YouTube ads hacked and used to mine crypto
Passive viewers on video-streaming platform YouTube are turning into cryptocurrency miners. These problems started surfacing online after users began posting complaints regarding the same on social media. Users are posting complaints regarding YouTube ads that were raising red flags in their system’s anti-virus software. The hack service that goes by the name of ‘Coinhive’ is using the CPU’s power to mine crypto.
Trend Micro, an international cyber security company earlier on Friday confirmed that YouTube was affected by a malware called Coinhive. The problem was associated with “malvertising campaign,” that made use of Google’s ad service present on YouTube to mine crypto.
“Attackers abused Google’s DoubleClick, which develops and provides Internet ad serving services, for traffic distribution,” a post on their official website reads. The data provided by Trend Micro suggested that users across regions in Japan, France, Taiwan, Italy and Spain were affected by the campaign. Google has acknowledged this problem. In a statement to Ars Technica, the search giant said that the ads on their platform were blocked in less than two hours and the malicious actors were quickly removed too.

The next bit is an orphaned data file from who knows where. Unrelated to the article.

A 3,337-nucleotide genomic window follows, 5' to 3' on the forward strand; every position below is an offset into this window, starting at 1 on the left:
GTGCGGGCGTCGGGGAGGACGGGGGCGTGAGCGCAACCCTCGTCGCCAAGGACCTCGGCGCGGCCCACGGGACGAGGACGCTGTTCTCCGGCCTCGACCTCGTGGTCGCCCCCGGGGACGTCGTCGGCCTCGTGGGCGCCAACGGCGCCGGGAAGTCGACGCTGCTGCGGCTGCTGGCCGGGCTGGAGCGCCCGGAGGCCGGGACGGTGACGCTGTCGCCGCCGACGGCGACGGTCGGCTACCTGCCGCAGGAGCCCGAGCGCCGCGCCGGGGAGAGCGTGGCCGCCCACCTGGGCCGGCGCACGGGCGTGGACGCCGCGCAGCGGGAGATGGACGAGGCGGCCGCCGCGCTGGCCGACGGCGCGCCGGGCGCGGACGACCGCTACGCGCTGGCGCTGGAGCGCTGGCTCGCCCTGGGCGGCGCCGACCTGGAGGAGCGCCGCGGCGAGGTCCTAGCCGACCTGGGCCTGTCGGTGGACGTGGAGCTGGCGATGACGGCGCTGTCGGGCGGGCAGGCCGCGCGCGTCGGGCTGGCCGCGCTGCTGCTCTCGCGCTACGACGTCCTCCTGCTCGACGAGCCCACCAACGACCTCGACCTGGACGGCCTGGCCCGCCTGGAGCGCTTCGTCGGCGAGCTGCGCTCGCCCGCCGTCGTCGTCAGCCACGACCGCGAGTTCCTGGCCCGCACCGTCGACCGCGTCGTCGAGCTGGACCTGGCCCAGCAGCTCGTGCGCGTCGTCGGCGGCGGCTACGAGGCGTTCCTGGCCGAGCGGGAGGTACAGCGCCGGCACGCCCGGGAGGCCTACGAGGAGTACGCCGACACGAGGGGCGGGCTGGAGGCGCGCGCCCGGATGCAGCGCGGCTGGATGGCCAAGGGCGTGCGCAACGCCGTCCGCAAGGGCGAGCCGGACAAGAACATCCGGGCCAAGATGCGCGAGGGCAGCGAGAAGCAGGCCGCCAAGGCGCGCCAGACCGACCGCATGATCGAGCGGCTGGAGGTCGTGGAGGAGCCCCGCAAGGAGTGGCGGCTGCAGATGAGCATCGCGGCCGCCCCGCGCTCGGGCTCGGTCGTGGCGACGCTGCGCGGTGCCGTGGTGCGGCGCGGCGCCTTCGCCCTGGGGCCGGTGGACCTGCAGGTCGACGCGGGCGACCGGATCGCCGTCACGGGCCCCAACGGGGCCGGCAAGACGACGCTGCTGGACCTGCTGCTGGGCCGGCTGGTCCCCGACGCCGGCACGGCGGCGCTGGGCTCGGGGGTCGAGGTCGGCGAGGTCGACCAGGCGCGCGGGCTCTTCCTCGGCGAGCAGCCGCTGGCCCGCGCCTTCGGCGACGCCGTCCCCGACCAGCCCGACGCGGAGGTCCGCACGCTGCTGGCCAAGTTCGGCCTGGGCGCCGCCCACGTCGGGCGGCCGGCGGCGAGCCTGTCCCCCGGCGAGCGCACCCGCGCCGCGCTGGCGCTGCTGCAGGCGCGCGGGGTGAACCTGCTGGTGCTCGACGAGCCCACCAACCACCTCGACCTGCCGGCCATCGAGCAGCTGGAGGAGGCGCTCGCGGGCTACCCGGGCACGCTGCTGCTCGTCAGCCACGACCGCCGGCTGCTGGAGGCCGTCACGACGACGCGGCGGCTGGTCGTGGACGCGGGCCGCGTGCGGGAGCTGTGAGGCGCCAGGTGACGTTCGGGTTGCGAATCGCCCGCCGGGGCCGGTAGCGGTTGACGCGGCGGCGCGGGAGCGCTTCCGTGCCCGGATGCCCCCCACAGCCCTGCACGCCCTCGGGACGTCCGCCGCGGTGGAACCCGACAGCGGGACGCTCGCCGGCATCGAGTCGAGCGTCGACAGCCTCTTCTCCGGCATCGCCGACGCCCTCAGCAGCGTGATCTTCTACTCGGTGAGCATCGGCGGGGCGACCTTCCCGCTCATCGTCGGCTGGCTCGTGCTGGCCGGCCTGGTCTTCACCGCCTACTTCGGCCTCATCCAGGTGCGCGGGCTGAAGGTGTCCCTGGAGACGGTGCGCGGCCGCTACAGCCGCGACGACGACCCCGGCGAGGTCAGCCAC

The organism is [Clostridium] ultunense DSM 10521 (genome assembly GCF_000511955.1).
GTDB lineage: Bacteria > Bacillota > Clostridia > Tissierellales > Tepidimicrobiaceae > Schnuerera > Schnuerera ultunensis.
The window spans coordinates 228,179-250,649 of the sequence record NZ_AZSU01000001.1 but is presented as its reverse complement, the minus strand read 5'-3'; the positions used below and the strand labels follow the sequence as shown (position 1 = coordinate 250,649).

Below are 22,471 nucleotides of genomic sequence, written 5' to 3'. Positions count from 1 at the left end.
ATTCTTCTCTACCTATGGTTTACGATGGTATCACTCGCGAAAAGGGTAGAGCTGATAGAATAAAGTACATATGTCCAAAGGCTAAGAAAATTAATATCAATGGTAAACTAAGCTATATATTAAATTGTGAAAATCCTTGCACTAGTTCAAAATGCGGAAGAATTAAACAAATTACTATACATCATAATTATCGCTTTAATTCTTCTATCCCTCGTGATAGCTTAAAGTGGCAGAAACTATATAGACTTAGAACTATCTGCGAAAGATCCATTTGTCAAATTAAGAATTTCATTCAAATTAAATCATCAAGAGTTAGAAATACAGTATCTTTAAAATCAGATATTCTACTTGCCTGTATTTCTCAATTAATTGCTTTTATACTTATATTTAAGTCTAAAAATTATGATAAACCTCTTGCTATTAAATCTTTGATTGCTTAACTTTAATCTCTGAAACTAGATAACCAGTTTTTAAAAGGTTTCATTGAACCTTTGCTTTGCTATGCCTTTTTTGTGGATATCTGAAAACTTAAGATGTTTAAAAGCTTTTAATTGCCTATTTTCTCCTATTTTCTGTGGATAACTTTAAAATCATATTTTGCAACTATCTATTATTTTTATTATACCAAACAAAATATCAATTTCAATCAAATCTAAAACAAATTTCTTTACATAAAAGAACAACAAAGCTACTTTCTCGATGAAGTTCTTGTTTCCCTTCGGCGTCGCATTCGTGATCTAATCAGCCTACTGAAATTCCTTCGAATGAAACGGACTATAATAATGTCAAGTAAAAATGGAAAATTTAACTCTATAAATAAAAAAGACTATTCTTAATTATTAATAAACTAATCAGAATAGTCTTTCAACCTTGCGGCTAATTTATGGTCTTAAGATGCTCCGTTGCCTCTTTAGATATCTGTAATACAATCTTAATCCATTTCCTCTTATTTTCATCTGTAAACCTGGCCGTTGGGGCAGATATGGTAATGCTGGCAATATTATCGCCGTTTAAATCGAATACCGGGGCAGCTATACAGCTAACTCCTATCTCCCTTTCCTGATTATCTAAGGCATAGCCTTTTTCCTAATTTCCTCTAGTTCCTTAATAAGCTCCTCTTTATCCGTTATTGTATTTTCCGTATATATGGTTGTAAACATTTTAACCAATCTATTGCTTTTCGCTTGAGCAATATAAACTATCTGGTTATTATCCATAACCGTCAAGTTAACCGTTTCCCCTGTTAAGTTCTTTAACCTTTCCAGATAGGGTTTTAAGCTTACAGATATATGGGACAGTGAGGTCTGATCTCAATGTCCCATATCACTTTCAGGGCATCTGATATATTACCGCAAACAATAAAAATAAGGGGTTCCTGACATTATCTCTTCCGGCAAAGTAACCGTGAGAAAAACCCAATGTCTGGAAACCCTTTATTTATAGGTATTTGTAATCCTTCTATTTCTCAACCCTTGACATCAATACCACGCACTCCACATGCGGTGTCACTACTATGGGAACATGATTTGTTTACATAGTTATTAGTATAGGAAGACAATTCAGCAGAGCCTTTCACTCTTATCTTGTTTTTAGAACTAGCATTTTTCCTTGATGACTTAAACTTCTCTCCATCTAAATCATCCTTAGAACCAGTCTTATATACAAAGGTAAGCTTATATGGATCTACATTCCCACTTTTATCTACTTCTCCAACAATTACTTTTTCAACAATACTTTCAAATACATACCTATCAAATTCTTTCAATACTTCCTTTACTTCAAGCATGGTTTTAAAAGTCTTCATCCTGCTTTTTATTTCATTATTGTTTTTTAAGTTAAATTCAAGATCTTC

According to a report published by Mashable, Google’s “blocked in less than two hours” timeline doesn’t exactly add up. The data provided by Trend Micro points to an “increase in traffic in five malicious domains,” from DoubleClick advertisements that began sometime before January 18 and ended by January 24. The firm detected roughly 285 percent increase of Coinhive miner cases.
The search giant hasn’t responded to any of the follow-up questions regarding the timeline as yet. Coinhive hasn’t always been used for the hacking purpose. The script was created with the primary intention of allow website owners to make the most use of the processing power that exists in the visitor’s computer to mine Monero. “So long as the site owner let people know about Coinhive up front and didn’t let the script monopolise processing power, it was a relatively ethical way for website operators to turn traffic into income,” the Mashable report adds.